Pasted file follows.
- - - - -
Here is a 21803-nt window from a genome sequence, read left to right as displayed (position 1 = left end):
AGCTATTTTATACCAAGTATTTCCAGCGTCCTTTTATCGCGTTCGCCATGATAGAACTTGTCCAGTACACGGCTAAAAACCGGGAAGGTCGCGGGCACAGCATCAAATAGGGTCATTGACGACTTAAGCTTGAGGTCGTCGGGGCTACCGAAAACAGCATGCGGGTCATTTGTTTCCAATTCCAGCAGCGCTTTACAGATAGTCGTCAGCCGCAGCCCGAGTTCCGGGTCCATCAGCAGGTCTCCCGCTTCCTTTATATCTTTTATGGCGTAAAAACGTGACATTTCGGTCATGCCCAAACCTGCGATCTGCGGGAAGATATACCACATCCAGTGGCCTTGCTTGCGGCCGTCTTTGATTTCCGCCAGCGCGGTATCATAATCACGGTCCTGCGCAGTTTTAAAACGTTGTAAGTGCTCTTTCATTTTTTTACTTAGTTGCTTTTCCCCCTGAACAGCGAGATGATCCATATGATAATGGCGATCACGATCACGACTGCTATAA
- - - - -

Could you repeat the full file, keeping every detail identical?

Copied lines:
Here is a 21803-nt window from a genome sequence, read left to right as displayed (position 1 = left end):
AGCTATTTTATACCAAGTATTTCCAGCGTCCTTTTATCGCGTTCGCCATGATAGAACTTGTCCAGTACACGGCTAAAAACCGGGAAGGTCGCGGGCACAGCATCAAATAGGGTCATTGACGACTTAAGCTTGAGGTCGTCGGGGCTACCGAAAACAGCATGCGGGTCATTTGTTTCCAATTCCAGCAGCGCTTTACAGATAGTCGTCAGCCGCAGCCCGAGTTCCGGGTCCATCAGCAGGTCTCCCGCTTCCTTTATATCTTTTATGGCGTAAAAACGTGACATTTCGGTCATGCCCAAACCTGCGATCTGCGGGAAGATATACCACATCCAGTGGCCTTGCTTGCGGCCGTCTTTGATTTCCGCCAGCGCGGTATCATAATCACGGTCCTGCGCAGTTTTAAAACGTTGTAAGTGCTCTTTCATTTTTTTACTTAGTTGCTTTTCCCCCTGAACAGCGAGATGATCCATATGATAATGGCGATCACGATCACGACTGCTATAA